From its inception until 1978, the tournament was played on an outdoor rink. The outdoor rink still exists outside the indoor arena, and is one of the largest outdoor rinks in the world. Starting in 1978, all tournament games have been played indoors. In 1956, the championship trophy was given its classic and best-known look (pictured left), which stood until a new gold design was unveiled in 2010.[citation needed]

SponsorshipEdit

The Spengler Cup is the second-largest sporting event in Switzerland, after tennis' Swiss Indoors in Basel. It had a budget of CHF 11 million in 2016. About 40% of the total tournament budget amount comes from corporate sponsors.[2] Since 1985, UBS has been the main sponsor and presenting partner of the Spengler Cup.[3] Other major sponsors are Würth, Schenker Storen, Škoda, Siemens and Calanda – each of whom, along with UBS, are the main tournament sponsor of one of the six teams each year.

Temporary reinforcementsEdit

A frequent point of contention among hockey observers discussing the Spengler Cup's relevance is the use of temporary reinforcements. Since the tournament is open to both clubs and national teams, a rule exists that allows club teams to hire up to four additional players (three skaters and one goaltender) for the duration of the competition. Prior to the 2010 edition, six reinforcement players (five skaters and a goaltender) were allowed per team.

In practice, not all participants choose to take advantage of the rule to the same extent, and it works mostly to the host team's benefit. HC Davos, for whom the event is a significant source of income, tends to upgrade its roster with experienced talent in order to guarantee a competitive performance and maintain high interest from the Swiss audience. Other teams don't have such incentives to reinforce their squad and will often be much less selective.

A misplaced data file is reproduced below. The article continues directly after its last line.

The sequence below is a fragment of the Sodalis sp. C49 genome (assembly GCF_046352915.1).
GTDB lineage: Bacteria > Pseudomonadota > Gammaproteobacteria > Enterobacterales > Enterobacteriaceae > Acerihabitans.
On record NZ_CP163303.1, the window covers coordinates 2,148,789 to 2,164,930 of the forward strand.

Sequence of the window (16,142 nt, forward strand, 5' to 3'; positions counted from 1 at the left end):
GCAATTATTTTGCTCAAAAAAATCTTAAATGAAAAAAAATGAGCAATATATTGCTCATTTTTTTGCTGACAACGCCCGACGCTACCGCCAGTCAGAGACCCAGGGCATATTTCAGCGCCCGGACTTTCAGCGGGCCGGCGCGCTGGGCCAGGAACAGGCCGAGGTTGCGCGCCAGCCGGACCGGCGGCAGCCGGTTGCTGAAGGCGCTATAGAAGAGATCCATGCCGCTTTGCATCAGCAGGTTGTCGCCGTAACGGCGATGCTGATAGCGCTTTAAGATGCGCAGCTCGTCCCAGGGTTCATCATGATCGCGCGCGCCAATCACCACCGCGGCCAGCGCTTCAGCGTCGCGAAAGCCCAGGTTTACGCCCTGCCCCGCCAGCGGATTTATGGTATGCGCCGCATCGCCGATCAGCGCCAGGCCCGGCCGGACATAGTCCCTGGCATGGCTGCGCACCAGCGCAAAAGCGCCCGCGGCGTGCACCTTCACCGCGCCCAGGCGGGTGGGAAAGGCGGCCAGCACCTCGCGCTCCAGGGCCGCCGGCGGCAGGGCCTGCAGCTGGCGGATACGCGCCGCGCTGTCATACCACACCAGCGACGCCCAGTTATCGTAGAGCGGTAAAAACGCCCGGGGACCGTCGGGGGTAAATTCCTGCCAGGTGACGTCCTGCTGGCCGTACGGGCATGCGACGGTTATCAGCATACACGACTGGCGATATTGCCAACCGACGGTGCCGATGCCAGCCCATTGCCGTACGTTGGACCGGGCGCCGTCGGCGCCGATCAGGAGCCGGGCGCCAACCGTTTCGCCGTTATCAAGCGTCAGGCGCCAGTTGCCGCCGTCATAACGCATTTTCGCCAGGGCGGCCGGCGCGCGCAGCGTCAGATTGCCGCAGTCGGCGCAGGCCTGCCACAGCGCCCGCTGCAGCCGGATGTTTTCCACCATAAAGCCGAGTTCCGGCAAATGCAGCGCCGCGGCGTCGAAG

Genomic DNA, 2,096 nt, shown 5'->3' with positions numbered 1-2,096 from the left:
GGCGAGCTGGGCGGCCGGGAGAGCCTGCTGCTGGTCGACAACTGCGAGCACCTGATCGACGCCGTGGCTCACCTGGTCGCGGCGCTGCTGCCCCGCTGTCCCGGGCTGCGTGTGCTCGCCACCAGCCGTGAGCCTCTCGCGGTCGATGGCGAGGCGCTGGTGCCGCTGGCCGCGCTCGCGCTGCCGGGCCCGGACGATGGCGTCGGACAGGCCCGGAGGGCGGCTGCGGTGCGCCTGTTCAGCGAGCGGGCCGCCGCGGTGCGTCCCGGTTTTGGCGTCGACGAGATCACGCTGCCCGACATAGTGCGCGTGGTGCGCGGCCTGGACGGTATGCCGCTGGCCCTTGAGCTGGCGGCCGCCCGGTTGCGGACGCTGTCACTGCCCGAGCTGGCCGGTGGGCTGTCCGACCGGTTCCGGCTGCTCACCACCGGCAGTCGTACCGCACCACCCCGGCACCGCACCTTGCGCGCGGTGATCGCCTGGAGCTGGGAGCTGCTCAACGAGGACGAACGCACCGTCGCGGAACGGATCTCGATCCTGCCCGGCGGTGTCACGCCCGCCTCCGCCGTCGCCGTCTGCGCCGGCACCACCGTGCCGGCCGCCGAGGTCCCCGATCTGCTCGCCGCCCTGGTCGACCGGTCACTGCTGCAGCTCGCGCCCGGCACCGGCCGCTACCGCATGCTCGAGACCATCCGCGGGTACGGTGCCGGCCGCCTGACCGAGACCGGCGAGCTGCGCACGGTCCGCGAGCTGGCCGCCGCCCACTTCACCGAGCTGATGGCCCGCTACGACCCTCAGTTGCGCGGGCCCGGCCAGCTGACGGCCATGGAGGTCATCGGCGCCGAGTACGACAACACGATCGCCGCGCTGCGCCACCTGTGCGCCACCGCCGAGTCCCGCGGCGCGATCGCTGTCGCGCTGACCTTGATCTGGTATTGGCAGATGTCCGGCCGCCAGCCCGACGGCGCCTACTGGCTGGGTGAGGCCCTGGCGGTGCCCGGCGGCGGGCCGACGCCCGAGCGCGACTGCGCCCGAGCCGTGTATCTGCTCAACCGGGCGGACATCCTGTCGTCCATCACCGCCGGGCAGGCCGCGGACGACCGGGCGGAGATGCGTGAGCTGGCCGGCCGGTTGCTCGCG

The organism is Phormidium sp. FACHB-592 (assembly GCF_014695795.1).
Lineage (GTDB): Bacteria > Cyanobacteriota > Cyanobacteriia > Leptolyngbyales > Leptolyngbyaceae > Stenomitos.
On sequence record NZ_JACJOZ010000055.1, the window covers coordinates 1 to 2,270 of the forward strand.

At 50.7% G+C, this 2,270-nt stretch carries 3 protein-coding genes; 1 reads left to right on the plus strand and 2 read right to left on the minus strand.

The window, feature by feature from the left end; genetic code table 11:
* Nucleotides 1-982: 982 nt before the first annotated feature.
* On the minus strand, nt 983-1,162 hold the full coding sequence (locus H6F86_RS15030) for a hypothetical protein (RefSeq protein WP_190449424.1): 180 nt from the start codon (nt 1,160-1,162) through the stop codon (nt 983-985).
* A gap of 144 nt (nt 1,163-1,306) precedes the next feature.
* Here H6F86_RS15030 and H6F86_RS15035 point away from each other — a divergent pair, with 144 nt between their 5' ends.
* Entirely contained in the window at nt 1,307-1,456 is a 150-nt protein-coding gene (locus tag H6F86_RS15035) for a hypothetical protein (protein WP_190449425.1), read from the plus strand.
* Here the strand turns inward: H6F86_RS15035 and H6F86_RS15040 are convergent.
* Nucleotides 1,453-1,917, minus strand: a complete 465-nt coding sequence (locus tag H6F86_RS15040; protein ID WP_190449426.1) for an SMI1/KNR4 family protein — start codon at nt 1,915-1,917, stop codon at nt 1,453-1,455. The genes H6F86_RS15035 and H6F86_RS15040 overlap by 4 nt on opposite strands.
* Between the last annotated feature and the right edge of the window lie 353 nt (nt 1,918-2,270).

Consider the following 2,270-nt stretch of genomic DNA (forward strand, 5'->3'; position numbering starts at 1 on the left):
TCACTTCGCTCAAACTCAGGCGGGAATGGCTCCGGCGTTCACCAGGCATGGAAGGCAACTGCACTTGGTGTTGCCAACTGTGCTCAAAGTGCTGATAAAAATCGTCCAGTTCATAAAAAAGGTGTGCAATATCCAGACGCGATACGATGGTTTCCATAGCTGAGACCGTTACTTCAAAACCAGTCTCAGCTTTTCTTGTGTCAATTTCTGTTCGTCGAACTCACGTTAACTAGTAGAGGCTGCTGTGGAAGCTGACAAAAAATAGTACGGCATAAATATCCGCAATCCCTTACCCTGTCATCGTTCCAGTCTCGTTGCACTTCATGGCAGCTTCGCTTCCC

International broadcastsEdit

The Spengler Cup is broadcast on Schweizer Radio und Fernsehen in Switzerland, on Eurosport 2 in most of Europe, on Match TV and NTv2 in Russia, on Sport1 in the Czech Republic, Slovakia and Hungary, on Šport TV in Slovenia, on TSN and RDS in Canada and on the free-to-air channel FreeSports in the United Kingdom.

Spengler Cup winnersEdit

Year Winner Runner-up
1923   Oxford University   Berlin SC
1924   Berlin SC   HC Davos
1925   Oxford University   HC Davos
1926   Berlin SC   HC Davos
1927   HC Davos   Berlin SC
1928   Berlin SC   Cambridge University
1929   LTC Prague   HC Davos
1930   LTC Prague   HC Davos
1931   Oxford University   Berlin SC
1932   LTC Prague
  Oxford University1
  HC Davos (3rd place)
1933   HC Davos   Paris Rapides
1934   Diavoli Rossoneri Milano   Oxford University
1935   Diavoli Rossoneri Milano   HC Davos
1936   HC Davos   LTC Prague
1937   LTC Prague   HC Davos
1938   HC Davos   LTC Prague
1939 Tournament not held due to World War II
1940
1941   HC Davos   Berlin SC
1942   HC Davos   Zürcher SC
1943   HC Davos   Zürcher SC
1944   Zürcher SC   HC Davos
1945   Zürcher SC   HC Davos
1946   LTC Prague   HC Davos
1947   LTC Prague   HC Davos
1948   LTC Prague   HC Davos
1949 Tournament not held
1950   Diavoli Rossoneri Milano   AIK Stockholm
1951   HC Davos   Preussen Krefeld
1952   EV Füssen   Zürcher SC
1953   HC Milano Inter   HC Davos
1954   HC Milano Inter   EV Füssen
1955   Rudá Hvězda Brno   HC Davos
1956 Tournament not held for financial reasons[4]
1957   HC Davos   Rudá Hvězda Brno
1958   HC Davos   Diavoli Rossoneri Milano